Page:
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A Wealth of Common Sense

Why Simplicity Trumps Complexity in Any Investment Plan

By Ben Carlson
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  • Contains 7 key ideas
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A Wealth of Common Sense by Ben Carlson

A Wealth of Common Sense (2015) reveals how sound decisions can lead you to long-term success as an investor. These blinks provide the tips that every investor should know from the outset and explain how you can create a diverse, consistent strategy that will stand the test of time.

Key idea 1 of 7

Investors aren’t all equal.

Ever toy with the idea of adopting the same investment strategy as a filthy-rich company? Even if it was risky and complicated, it worked for them. Why shouldn’t it work for you, too? Well, for a number of reasons! Institutional investors face very different conditions to individual investors like you.

First of all, trading is less expensive for institutional investors. Why? Their size gives them the leverage they need to negotiate lower fees when dealing with investment platforms. Secondly, institutions employ several professionals, even full-time staff members, to manage their portfolios on a day-to-day basis. This is something that most individual investors simply can’t afford.

Not all institutional investors are created equal, either. The amount of funds available differs widely, and so too do the deals they get into as a result. Take Yale University. Yale’s endowment fund enjoys hundreds of millions of dollars in grants and donations annually. All of this is managed by chief investment officer David Swensen. So far, Swensen has done a great job. With 14 percent gains every year since the mid-1990s, Swensen’s portfolio management style is widely admired, and even earned its own name: the “Yale Model.”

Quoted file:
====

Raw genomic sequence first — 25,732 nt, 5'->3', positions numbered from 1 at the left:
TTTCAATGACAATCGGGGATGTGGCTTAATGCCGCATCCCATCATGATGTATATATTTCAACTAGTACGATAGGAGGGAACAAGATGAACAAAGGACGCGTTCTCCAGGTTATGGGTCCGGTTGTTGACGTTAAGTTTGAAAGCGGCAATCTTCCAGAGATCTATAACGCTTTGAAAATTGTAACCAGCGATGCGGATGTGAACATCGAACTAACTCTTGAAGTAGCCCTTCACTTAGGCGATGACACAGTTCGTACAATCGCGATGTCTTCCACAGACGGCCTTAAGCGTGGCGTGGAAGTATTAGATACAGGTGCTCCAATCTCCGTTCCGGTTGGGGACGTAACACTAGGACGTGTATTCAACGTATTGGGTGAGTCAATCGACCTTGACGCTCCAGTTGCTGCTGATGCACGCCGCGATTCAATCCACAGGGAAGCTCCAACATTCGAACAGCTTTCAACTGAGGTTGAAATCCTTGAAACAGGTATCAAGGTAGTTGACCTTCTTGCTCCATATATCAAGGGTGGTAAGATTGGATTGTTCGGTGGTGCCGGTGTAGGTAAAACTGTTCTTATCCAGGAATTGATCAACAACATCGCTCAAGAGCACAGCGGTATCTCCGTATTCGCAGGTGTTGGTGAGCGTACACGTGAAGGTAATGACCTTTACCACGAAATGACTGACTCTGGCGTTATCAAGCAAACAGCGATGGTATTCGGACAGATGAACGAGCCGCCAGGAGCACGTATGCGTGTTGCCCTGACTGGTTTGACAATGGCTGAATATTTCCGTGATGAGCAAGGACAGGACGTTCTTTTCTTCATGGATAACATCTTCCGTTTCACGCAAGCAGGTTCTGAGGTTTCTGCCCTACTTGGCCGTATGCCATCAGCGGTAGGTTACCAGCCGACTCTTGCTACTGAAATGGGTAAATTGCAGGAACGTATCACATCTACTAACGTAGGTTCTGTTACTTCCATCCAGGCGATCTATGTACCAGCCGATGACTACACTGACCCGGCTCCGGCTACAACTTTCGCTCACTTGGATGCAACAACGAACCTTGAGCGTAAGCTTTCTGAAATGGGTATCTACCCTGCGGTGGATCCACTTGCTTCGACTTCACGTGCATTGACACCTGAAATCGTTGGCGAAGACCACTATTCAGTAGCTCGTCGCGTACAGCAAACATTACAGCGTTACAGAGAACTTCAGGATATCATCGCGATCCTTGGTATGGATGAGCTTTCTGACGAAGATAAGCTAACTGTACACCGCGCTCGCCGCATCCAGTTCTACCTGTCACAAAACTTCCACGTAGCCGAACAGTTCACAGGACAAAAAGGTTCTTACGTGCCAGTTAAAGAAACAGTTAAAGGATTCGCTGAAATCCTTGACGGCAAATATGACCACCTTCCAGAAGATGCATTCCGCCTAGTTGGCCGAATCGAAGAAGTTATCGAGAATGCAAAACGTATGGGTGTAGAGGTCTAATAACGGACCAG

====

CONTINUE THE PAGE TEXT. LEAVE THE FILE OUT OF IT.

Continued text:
Most institutions can’t invest on the same massive scale as Yale. And only large-scale investors, like Yale, can afford the high minimum investments required to get into the funds that are so attractive because of their low management fees.

Yale is not only a large-scale investor, but also a nonprofit. Nonprofits benefit from additional advantages that other investors can’t access. As a university, Yale has a perpetual time horizon. This means that there is no time limit on when an investment pays out. This is particularly handy because it means Yale is not obliged to restrict its strategy to short-term investments. Non-profits may also be exempt from paying taxes whereas a portfolio conducted on the same level by a private investor would face significant tax burdens.

In short, the investment strategies of institutional giants won’t help you out much. To succeed as an individual investor, you’ll need to find your own path. Before you set out on your journey, let’s investigate a few common mistakes that you’d be wise to avoid.

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